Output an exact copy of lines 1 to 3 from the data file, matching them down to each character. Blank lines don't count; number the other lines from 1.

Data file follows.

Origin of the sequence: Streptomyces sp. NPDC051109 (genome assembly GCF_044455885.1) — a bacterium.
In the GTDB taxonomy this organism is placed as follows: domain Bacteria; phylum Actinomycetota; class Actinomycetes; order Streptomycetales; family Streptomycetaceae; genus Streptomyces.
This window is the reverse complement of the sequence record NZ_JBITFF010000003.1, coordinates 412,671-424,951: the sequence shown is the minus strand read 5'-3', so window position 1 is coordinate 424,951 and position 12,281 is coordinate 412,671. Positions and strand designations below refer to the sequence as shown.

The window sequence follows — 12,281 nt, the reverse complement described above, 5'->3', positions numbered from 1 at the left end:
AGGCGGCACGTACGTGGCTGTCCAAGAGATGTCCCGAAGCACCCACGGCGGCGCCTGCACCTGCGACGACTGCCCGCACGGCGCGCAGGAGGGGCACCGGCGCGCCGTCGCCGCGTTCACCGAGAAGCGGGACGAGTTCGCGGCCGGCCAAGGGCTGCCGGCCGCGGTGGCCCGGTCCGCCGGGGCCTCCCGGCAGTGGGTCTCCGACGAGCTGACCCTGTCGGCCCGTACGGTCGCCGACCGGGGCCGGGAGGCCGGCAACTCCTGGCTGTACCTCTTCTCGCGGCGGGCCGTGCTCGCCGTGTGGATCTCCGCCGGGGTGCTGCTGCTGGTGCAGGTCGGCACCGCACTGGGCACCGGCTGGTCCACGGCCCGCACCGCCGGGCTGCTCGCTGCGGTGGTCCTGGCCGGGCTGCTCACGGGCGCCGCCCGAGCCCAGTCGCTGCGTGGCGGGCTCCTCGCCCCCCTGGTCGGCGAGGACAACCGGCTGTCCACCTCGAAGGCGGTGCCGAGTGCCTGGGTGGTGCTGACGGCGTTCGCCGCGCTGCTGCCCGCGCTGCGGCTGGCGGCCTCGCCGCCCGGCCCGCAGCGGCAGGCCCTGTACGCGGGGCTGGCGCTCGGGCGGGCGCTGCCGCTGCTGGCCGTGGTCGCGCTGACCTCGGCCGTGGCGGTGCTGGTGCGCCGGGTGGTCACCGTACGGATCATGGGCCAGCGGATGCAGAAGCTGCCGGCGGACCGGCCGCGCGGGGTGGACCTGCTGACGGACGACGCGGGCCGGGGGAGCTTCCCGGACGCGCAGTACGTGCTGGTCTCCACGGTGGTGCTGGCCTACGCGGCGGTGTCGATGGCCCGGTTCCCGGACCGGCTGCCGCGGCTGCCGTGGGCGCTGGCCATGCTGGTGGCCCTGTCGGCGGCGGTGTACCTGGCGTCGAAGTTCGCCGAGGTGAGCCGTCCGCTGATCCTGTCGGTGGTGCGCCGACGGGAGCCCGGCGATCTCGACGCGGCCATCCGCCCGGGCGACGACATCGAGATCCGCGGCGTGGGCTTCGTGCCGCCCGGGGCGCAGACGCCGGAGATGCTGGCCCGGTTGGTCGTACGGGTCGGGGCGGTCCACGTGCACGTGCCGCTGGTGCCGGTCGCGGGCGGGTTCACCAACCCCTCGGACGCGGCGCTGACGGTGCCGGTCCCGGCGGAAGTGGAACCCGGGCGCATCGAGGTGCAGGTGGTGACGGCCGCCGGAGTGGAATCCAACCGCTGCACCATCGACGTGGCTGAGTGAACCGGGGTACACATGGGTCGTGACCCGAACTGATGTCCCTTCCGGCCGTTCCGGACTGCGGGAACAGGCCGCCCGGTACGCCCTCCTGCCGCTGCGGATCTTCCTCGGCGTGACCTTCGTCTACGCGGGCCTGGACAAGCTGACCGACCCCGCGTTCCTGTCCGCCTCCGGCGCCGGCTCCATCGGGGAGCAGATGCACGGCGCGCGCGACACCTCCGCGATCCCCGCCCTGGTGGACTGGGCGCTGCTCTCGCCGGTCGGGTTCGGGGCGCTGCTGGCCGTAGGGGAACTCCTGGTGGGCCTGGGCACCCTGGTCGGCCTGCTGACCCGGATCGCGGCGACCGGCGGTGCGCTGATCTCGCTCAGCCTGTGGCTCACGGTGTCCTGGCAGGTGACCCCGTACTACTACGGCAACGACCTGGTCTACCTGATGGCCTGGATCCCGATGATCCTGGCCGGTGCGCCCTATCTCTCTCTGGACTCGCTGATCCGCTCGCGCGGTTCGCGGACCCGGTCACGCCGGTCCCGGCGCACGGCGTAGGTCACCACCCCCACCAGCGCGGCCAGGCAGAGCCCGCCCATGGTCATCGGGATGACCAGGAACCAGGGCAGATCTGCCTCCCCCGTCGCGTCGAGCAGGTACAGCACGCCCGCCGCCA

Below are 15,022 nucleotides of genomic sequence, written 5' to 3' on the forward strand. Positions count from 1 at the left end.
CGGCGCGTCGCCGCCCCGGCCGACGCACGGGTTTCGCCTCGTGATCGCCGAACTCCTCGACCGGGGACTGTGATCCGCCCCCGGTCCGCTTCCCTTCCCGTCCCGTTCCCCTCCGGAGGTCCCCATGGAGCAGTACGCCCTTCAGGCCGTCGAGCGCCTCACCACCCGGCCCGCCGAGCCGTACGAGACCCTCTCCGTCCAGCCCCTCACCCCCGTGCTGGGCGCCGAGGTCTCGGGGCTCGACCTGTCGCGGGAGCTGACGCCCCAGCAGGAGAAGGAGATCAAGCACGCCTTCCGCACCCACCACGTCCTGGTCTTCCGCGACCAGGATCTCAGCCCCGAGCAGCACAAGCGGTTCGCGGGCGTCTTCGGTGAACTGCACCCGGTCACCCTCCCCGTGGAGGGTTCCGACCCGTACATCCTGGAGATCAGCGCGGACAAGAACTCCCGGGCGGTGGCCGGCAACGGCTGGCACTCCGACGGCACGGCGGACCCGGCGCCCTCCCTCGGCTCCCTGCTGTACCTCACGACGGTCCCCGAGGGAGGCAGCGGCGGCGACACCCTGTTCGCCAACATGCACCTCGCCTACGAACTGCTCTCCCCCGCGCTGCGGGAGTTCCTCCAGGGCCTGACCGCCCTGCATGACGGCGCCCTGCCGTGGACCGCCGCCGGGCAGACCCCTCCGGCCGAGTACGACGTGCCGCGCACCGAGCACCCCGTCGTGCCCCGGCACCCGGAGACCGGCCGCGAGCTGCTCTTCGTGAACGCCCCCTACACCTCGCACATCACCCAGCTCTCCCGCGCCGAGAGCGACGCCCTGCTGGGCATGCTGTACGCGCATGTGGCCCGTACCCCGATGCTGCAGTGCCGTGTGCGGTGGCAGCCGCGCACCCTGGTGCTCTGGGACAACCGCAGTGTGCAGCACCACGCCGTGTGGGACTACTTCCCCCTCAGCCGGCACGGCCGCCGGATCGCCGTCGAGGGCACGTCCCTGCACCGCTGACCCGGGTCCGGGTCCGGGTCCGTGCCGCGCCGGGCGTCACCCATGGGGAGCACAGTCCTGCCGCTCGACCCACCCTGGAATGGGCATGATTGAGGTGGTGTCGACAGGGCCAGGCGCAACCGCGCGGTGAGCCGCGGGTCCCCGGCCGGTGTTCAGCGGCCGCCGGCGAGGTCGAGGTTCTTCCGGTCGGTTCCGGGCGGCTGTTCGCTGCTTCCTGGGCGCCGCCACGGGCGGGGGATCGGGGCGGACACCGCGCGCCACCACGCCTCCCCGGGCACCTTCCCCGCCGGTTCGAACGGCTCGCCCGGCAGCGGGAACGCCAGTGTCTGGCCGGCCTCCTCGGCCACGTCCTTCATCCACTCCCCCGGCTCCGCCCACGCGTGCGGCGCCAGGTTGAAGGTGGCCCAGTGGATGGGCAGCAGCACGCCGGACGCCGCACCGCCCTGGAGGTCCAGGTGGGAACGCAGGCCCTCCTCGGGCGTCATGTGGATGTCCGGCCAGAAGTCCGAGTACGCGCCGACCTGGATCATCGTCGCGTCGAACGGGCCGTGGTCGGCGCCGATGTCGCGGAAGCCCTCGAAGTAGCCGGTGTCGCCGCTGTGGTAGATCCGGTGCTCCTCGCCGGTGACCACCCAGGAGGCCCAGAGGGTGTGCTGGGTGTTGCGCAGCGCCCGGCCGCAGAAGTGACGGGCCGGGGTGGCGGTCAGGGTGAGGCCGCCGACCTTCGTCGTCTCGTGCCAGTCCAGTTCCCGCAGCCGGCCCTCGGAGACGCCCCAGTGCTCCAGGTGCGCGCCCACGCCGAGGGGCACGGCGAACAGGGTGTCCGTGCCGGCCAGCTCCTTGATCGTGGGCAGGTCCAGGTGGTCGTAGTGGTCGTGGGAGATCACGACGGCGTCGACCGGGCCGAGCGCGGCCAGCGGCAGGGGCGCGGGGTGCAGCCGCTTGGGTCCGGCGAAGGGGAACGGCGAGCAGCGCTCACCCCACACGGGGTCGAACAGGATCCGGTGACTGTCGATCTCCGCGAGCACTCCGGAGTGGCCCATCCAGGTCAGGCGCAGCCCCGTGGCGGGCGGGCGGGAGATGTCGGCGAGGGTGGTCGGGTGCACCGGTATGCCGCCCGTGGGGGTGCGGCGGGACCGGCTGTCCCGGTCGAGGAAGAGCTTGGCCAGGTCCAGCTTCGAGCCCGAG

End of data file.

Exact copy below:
Origin of the sequence: Streptomyces sp. NPDC051109 (genome assembly GCF_044455885.1) — a bacterium.
In the GTDB taxonomy this organism is placed as follows: domain Bacteria; phylum Actinomycetota; class Actinomycetes; order Streptomycetales; family Streptomycetaceae; genus Streptomyces.
This window is the reverse complement of the sequence record NZ_JBITFF010000003.1, coordinates 412,671-424,951: the sequence shown is the minus strand read 5'-3', so window position 1 is coordinate 424,951 and position 12,281 is coordinate 412,671. Positions and strand designations below refer to the sequence as shown.